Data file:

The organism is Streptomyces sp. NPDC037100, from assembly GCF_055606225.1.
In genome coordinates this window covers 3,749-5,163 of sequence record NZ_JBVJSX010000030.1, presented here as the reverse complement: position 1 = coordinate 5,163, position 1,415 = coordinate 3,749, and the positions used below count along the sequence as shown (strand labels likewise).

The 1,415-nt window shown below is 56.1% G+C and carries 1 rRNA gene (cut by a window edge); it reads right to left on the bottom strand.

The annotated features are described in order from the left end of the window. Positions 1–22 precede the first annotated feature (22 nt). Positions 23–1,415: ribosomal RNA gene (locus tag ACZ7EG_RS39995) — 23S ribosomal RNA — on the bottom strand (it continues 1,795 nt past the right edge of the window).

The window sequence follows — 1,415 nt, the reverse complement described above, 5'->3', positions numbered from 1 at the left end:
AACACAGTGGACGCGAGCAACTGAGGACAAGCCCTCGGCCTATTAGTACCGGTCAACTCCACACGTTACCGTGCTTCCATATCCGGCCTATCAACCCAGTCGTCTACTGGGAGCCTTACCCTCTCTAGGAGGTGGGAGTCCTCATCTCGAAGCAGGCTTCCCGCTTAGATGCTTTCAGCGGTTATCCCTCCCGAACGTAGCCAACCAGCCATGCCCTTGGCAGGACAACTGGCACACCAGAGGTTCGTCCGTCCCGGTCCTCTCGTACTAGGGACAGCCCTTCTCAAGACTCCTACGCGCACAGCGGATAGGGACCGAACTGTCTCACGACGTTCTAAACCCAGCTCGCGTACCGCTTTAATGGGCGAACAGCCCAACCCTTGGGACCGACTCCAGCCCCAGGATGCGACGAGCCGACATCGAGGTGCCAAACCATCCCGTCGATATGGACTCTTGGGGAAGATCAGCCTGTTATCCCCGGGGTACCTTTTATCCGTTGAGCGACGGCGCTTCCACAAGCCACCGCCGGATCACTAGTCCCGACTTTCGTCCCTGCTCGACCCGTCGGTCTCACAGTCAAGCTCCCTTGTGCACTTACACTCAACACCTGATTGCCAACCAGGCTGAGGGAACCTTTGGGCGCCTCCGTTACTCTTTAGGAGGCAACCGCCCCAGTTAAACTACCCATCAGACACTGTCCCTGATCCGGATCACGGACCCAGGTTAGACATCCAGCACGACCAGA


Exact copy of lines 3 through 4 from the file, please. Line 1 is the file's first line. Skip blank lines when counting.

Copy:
The 1,415-nt window shown below is 56.1% G+C and carries 1 rRNA gene (cut by a window edge); it reads right to left on the bottom strand.

The annotated features are described in order from the left end of the window. Positions 1–22 precede the first annotated feature (22 nt). Positions 23–1,415: ribosomal RNA gene (locus tag ACZ7EG_RS39995) — 23S ribosomal RNA — on the bottom strand (it continues 1,795 nt past the right edge of the window).